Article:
Pew conducted its survey of 1,316 American 13–17-year-olds in April and May 2022. The full report on the results—released last month—can be found here.

Eighty percent of the teens surveyed said social media makes them feel "more connected to what's going on in their friends' lives," while 71 percent said it offers them "a place where they can show their creative side," 67 percent said it provides them with "people who can support them through tough times," and 58 percent said it makes them feel "more accepted."

Teens do feel some anxiety because of social media. Nearly a third said it makes them feel like their friends leave them out of things, and 38 percent said it makes them feel "overwhelmed because of all the drama."

But most teens—59 percent—see social media as neither having a positive nor negative effect on their lives. Just 9 percent said it's mostly negative, while 32 percent said it's mostly positive.

Many teens also say that life on social media is better than their parents assume it is. Thirty-nine percent agreed that "teens' experiences on social media are better than what parents think," while 33 percent said their parents' views on this are about right and 27 percent said it's worse than parents think.

"Disconnection More Problematic for Adolescent Self-Esteem than Heavy Social Media Use: Evidence from Access Inequalities and Restrictive Media Parenting in Rural America"

Published in Social Science Research Review, August 2022

The main takeaway: The internet isn't driving low self-esteem in teens.

"Teens who are disconnected from today's technologies are more isolated from their peers, which can lead to problems," said Michigan State University's Keith Hampton, a professor in the school's Department of Media and Information and lead author of a study on how being disconnected from technology affects teen self-esteem.

Social media is often blamed for teenage anxiety, body image problems, and self-confidence issues. But self-esteem problems are common to teens no matter what, notes Hampton, who suggests looking beyond social media and screen time for a culprit.

"Disconnection is a much greater threat than screen time," he told MSU Today. In fact, screen time can actually be beneficial. "Social media and video games are deeply integrated into youth culture, and they do more than entertain. They help kids to socialize, they contribute to identity formation and provide a channel for social support," Hampton said.

For his study, Hampton and colleagues looked at data on 3,258 adolescents living in predominately rural areas of Michigan. Subjects spanned 15 school districts and 21 schools.

The researchers measured time spent consuming digital media (including streaming services, video games, social media, and other web outlets), watching TV, and engaging in various in-person activities (socializing with friends, participating in school clubs, hanging out with family, etc.). They also asked teens about how tightly their parents controlled their screen time, and about the technological access to the internet.

Being disconnected from the digital world—either because of spotty internet service or parental constraints—was a much better predictor of low self-esteem than time spent in front of screens.

"Heavy restrictive mediation practices have among the largest relationships to adolescent self-esteem, exceeded only by identifying as female," states the study. (Being a girl was the largest predictor of self-esteem issues, alas.) Heavy use of social media, the web, video games, or online videos "has a much smaller relationship to adolescent self-esteem," the study states. And "adolescents, especially boys, who have less than broadband, home Internet access tend to report self-esteem that is substantively lower than that what is experienced through heavy screen time on any new media."

"Isolation doesn't come from being online, it comes from being disconnected from those sources of entertainment and socialization that permeate teens' lives," Hampton told MSU Today. "For most teens, that's social media, video games and sharing the videos they watch online. It is often how teens get their information, communicate and share," said Hampton.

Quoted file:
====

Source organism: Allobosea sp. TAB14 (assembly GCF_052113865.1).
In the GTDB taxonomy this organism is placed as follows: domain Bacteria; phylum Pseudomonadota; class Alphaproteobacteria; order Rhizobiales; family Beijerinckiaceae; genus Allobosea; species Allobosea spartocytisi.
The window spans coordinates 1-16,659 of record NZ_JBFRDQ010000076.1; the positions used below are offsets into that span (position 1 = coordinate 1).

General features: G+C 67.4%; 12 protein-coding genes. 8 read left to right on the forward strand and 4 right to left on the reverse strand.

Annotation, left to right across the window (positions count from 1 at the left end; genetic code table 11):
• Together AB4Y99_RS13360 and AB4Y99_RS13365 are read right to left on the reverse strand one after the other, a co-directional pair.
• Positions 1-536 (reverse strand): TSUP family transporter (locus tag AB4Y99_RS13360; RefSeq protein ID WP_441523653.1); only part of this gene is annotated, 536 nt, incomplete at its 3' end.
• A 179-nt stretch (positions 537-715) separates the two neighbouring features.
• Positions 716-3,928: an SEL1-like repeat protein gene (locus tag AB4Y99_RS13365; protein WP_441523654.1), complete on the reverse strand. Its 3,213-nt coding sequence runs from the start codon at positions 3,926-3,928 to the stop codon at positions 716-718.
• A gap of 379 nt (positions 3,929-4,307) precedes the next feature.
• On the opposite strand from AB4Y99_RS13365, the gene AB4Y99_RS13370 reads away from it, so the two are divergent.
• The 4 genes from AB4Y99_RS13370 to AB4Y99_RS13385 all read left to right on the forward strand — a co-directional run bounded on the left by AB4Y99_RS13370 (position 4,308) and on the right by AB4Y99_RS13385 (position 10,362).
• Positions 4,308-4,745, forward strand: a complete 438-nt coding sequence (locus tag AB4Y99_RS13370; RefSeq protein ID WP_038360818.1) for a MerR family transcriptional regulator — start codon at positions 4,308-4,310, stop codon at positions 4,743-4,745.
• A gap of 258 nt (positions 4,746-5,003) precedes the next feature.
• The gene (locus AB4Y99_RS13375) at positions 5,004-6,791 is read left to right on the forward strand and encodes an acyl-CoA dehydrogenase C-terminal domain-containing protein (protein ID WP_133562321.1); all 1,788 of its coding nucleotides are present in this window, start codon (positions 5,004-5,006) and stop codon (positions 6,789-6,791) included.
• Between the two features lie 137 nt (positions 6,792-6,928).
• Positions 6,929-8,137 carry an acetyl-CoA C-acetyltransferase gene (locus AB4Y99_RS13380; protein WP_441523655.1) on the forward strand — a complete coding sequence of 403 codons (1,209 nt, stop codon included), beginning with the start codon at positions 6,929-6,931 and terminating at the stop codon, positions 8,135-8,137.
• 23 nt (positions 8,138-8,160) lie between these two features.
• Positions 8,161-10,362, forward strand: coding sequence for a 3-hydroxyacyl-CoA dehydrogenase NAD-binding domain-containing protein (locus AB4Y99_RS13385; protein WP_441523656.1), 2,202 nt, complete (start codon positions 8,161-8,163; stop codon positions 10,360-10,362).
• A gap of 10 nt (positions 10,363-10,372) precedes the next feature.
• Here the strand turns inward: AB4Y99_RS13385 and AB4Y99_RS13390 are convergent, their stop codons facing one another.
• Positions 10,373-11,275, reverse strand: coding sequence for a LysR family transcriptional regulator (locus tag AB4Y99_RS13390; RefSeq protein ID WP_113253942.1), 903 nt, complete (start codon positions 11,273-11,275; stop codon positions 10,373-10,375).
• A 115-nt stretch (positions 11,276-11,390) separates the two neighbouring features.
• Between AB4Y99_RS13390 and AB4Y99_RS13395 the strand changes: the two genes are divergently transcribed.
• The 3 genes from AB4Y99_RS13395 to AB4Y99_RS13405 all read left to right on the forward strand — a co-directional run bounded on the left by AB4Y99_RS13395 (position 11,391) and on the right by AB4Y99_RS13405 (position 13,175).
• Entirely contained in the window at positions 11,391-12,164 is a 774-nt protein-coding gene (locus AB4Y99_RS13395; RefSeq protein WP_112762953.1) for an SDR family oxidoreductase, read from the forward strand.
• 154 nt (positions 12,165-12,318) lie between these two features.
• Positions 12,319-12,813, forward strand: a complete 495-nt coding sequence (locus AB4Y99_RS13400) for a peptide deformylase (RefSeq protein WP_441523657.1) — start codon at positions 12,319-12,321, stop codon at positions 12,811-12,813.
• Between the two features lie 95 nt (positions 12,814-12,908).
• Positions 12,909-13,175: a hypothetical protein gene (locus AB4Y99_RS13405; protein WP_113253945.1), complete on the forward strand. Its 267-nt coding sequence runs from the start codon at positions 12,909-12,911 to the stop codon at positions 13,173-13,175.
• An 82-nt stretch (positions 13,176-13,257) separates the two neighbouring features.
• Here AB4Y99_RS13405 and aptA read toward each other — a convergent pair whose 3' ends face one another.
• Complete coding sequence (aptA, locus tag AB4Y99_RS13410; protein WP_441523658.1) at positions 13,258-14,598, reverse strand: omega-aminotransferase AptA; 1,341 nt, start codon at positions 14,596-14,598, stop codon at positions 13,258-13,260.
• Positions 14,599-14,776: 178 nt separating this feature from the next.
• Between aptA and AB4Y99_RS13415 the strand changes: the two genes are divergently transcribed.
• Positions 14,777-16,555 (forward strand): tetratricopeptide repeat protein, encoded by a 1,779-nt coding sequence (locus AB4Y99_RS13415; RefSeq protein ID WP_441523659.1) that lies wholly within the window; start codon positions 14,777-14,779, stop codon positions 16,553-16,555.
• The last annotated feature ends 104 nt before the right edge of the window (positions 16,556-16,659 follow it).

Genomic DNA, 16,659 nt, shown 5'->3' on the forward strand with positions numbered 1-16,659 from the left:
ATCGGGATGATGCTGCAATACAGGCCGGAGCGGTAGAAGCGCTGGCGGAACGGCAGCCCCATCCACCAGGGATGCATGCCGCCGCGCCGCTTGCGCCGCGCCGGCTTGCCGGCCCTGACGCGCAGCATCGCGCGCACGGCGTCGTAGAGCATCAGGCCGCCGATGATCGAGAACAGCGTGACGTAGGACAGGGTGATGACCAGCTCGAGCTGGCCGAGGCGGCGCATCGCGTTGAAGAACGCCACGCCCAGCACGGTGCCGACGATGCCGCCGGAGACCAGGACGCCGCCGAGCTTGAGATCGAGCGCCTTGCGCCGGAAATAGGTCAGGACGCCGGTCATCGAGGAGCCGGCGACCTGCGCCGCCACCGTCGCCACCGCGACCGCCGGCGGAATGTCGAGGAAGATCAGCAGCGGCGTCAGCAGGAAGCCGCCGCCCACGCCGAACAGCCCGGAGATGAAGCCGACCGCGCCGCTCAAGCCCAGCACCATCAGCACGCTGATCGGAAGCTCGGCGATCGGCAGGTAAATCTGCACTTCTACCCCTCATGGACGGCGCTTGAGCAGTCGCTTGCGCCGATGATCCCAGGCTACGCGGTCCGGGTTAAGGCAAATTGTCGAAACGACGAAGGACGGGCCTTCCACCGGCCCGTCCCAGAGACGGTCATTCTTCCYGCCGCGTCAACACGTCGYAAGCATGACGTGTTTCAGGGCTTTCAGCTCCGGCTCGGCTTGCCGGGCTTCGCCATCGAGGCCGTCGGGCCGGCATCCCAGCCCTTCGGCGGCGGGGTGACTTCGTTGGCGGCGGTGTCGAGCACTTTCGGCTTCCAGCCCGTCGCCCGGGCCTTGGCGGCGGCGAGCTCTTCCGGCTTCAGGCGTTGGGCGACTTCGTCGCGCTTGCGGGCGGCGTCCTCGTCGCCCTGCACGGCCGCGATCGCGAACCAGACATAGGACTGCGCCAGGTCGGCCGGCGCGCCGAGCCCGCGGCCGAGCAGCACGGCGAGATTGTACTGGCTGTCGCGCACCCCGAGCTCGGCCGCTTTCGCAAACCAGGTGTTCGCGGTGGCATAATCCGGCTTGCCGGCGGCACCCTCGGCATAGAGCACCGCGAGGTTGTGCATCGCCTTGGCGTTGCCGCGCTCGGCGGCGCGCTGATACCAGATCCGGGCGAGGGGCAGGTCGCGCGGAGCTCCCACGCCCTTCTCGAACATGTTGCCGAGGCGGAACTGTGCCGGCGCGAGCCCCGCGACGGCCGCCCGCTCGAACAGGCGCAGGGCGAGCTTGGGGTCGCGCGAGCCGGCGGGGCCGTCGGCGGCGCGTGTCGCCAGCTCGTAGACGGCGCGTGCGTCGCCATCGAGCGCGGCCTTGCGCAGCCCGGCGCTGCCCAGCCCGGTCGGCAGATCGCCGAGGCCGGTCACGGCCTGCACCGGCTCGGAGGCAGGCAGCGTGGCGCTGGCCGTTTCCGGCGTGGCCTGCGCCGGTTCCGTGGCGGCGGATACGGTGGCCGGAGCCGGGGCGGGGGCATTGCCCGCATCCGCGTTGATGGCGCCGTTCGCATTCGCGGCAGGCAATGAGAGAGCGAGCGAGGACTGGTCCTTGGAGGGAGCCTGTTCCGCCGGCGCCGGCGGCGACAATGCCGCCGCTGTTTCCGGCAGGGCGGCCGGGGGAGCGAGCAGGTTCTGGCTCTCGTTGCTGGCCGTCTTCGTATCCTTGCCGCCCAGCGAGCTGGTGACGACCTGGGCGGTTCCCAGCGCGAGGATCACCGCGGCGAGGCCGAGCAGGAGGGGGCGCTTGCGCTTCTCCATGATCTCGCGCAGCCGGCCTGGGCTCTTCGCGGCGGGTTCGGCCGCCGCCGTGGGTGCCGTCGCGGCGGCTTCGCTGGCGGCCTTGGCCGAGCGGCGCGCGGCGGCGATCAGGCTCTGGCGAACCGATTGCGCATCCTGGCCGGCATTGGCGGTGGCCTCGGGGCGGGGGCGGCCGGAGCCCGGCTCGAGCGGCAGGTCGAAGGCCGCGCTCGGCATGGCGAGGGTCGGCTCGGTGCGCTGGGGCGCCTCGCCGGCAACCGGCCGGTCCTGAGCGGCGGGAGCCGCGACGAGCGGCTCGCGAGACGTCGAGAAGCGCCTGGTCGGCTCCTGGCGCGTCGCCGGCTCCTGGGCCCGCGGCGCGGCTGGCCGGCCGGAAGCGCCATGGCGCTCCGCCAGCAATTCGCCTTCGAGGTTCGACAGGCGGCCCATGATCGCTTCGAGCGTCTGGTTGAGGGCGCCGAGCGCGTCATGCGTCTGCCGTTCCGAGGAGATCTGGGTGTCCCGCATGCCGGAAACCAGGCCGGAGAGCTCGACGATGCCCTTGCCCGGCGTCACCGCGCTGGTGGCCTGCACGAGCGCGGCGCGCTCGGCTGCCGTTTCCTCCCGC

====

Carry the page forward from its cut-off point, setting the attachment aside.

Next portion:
One potential issue here is a problem that frequently plagues tech panic studies, too: Parents of some groups (those who strictly control their teenagers' screen time, live in more remote areas, etc.) probably differ in significant ways from parents who don't fall into these categories. It could be these family differences that drive differences in self-esteem and socializing patterns, not the amount of time spent with digital media.

But even taking this into account, Hampton's study challenges some stereotypes about teen screen time. (For instance, the idea that heavy digital media consumption necessarily interferes with real-world bonding.) Teens who spent more time in front of screens also spent more in-person time socializing with family and friends.

"Perpetuating the myth that teens who spend more time on their devices spend less time with friends and family and that 'excessive' time online is harming most teens' mental health, does more harm than good," said Hampton. "When parents exert too much control over the time their teens spend on screens, they cut kids off from peers and the social support that protects mental health."

"Association of Video Gaming With Cognitive Performance Among Children"

Published in JAMA Network Open, October 2022

The main takeaway: Video games are good for kids, actually.

For this study, University of Vermont researchers looked at data on 2,217 children who took part in the national Adolescent Brain Cognitive Development study. Their aim: to explore links between time spent playing video games and certain aspects of cognitive performance.

Specifically, the researchers compared kids who said they played no video games to kids who reported playing at least 21 hours of video games per week. Kids were asked to perform various tasks related to response inhibition and working memory while being subjected to functional magnetic resonance imaging.

The gamers performed better on the cognitive tests and also showed altered signaling in parts of the brain linked to attention, visual processing, and memory processing. The researchers also found no significant difference between gamers and nongamers in terms of mental health.

Gamers "are less susceptible to attentional distraction and outperform [nongamers] on both selection-based and response-based processes, suggesting that enhanced attentional performance in [gamers] may be underpinned by a greater capacity to suppress or disregard irrelevant stimuli," write the researchers.

Of course, the study can't tell us whether playing video games causes these cognitive differences or whether these differences cause some people to either become avid gamers or to reject video games entirely. But it does suggest that fears about gaming ruining kids' memories, attention spans, etc., may be overblown.